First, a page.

Gender Differences in Teens’ Cohabitation, Marriage, and Childbearing Expectations

The uneven recovery of the post-Recession years has affected many families, which may influence teens’ attitudes toward unions and childbearing. Further, differences in gender socialization may affect how teen girls and boys think about future family formation. The purpose of this project was to examine the cohabitation, marriage and childbearing expectations of future family formation among teens. MAST Center partners at the National Center for Family & Marriage Research (NCFMR) at Bowling Green State University analyzed data from the National Survey of Family Growth (NSFG), considering change over time, exploring gender differences, and accounting for socioeconomic and demographic factors linked to family behaviors and attitudes. Key findings indicate that most teens expect to cohabit, marry, and have children, with modest change over the past decade. The analyses also found significant differences across gender for cohabitation and childbearing expectations, but not marriage.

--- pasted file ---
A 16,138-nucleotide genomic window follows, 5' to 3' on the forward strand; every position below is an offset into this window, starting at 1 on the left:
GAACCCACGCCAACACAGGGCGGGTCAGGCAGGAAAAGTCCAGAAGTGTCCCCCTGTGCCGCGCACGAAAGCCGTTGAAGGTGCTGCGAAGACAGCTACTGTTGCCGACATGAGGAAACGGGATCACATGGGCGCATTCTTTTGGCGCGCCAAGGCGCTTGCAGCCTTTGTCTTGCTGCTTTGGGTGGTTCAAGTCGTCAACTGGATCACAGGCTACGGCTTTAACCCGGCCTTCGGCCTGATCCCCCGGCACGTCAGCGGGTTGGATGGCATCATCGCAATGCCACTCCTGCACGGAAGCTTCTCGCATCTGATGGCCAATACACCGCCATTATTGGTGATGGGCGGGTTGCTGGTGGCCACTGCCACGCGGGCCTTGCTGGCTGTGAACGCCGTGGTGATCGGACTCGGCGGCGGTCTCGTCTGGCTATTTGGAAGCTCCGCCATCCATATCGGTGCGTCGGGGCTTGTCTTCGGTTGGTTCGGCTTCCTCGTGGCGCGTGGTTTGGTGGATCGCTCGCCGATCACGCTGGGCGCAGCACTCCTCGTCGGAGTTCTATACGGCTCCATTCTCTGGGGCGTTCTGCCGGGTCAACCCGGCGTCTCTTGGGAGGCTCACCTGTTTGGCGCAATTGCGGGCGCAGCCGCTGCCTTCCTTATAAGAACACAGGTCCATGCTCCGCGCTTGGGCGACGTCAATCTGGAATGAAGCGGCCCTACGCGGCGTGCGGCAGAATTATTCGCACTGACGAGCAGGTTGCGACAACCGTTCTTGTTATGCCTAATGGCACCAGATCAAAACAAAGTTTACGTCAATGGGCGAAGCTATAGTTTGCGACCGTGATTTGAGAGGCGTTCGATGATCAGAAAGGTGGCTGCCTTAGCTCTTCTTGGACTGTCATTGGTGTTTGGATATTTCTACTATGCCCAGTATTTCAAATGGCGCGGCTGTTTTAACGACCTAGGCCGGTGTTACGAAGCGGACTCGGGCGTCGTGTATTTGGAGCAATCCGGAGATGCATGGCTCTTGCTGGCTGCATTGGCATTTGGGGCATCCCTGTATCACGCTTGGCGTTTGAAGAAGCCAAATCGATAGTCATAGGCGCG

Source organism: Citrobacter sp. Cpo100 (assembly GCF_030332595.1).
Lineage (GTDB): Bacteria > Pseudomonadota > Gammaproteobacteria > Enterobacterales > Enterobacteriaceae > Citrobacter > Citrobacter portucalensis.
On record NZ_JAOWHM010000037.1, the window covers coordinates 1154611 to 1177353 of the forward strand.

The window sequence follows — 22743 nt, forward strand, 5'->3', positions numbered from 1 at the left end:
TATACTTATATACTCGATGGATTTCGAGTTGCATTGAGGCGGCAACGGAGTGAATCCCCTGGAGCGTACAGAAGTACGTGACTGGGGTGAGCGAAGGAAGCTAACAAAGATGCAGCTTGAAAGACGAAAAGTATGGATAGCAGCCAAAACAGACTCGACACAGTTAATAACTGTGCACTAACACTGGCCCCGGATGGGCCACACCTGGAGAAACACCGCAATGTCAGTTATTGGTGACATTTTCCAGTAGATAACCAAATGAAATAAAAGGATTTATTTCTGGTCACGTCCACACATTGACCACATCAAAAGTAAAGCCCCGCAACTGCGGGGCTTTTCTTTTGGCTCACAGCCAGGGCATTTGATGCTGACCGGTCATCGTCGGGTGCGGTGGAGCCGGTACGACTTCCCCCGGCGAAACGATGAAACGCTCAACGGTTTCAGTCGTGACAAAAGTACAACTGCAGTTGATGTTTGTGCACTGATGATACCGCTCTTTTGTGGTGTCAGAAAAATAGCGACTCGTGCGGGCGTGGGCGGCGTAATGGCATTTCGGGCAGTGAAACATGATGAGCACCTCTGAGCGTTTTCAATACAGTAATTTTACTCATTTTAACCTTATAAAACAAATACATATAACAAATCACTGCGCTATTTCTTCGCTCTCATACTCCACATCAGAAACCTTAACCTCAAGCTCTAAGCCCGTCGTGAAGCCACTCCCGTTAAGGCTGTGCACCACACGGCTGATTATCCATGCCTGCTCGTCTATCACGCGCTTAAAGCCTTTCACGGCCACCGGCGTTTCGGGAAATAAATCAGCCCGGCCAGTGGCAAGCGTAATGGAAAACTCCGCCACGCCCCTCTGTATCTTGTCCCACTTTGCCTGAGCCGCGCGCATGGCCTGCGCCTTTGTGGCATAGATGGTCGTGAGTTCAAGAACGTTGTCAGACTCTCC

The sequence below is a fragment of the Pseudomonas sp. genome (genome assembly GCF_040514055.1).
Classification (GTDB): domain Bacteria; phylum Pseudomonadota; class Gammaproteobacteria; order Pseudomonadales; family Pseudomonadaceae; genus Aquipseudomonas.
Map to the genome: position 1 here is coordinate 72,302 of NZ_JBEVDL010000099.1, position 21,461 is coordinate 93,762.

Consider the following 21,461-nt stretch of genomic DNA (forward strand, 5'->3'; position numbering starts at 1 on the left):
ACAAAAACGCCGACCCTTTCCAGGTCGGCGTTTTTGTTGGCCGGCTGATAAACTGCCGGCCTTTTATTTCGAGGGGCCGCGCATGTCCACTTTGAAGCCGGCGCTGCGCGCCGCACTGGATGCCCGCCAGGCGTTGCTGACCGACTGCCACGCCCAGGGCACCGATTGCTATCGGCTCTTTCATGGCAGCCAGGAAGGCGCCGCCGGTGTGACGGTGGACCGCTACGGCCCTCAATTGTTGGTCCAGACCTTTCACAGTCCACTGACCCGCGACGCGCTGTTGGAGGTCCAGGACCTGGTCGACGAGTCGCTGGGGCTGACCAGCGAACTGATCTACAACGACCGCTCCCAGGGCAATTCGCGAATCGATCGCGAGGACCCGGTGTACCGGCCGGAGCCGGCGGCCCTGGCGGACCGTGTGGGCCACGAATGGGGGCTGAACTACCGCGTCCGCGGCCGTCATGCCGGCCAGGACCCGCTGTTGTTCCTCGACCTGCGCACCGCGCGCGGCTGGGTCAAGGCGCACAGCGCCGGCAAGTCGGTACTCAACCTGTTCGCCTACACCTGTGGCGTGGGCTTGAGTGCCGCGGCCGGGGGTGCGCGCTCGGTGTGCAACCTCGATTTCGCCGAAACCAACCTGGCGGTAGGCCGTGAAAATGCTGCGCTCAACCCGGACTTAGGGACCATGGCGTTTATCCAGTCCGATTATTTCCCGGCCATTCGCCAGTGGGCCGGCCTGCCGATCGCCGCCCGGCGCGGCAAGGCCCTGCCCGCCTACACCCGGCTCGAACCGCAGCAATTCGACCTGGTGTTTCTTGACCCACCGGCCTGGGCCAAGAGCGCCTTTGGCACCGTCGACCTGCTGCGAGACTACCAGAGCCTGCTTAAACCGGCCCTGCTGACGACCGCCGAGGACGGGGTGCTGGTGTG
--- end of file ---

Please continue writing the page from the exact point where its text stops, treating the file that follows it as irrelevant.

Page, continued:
This poster was presented at the 2021 National Council on Family Relations (NCFR) Annual Conference.

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